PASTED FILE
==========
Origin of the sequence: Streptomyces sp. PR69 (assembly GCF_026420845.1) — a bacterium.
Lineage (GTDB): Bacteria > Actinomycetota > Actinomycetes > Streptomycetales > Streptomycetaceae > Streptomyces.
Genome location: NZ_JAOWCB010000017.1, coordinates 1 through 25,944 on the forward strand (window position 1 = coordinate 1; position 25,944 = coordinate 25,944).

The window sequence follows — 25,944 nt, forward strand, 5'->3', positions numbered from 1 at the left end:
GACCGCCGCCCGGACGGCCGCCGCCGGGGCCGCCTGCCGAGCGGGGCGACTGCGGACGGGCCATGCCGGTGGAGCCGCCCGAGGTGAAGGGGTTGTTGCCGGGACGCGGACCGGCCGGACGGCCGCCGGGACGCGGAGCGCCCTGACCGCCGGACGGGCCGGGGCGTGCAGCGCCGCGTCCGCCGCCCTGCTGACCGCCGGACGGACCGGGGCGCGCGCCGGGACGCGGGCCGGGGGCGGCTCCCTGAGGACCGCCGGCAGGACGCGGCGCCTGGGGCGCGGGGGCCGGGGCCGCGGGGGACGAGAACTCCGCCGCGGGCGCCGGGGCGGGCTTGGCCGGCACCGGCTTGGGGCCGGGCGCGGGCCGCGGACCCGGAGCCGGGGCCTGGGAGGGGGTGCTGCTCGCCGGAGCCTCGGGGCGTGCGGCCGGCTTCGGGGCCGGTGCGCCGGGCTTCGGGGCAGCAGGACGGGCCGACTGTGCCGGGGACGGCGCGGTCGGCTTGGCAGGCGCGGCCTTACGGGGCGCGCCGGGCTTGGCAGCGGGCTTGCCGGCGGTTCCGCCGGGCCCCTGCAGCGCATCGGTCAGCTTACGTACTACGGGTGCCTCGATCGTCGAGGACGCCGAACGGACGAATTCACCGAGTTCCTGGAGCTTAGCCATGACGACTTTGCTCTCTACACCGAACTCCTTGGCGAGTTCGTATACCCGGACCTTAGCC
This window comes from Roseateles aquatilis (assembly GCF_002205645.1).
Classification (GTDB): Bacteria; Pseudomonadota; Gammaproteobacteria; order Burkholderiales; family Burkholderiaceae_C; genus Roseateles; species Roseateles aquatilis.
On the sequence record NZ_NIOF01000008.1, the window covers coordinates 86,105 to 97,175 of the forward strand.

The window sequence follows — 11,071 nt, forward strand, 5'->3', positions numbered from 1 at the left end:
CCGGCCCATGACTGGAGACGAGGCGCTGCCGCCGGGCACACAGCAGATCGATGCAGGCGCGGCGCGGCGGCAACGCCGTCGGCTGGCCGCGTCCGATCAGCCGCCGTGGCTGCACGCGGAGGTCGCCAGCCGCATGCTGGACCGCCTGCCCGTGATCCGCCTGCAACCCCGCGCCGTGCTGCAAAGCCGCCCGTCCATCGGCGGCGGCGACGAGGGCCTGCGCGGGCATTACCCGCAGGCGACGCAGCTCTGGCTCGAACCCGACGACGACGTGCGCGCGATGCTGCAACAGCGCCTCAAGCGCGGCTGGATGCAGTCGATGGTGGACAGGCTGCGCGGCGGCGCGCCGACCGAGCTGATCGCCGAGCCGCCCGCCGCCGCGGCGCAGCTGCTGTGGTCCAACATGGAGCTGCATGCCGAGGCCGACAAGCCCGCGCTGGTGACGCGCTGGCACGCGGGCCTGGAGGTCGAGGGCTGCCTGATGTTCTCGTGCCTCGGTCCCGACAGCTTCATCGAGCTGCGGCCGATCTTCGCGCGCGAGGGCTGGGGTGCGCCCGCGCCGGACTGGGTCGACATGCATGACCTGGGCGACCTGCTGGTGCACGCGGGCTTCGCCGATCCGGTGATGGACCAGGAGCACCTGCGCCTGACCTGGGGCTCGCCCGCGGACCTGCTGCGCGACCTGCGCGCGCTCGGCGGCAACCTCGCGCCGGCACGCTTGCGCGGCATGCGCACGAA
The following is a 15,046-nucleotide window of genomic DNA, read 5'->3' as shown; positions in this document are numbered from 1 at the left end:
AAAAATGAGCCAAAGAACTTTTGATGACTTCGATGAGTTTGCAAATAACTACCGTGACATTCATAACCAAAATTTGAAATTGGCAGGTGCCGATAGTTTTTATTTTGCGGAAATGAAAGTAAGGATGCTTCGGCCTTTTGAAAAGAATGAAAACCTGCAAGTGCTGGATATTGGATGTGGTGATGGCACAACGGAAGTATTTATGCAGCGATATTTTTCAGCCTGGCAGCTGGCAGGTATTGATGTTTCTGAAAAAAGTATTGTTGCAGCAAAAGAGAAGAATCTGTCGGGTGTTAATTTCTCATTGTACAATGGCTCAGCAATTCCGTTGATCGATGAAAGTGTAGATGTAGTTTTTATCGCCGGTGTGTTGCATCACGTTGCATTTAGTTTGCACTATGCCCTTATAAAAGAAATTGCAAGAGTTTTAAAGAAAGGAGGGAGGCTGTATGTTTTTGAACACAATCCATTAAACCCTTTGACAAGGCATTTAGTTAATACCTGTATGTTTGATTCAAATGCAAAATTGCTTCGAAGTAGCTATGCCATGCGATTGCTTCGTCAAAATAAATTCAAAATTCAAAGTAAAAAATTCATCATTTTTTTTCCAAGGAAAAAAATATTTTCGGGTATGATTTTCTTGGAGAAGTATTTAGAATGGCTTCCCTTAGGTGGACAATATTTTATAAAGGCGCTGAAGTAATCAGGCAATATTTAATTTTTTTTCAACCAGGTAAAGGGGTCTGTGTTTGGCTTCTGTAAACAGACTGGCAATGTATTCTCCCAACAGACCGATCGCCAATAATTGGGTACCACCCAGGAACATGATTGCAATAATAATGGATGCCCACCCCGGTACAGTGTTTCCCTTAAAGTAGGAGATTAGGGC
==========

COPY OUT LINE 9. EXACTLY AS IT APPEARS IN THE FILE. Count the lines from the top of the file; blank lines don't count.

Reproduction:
The window sequence follows — 11,071 nt, forward strand, 5'->3', positions numbered from 1 at the left end: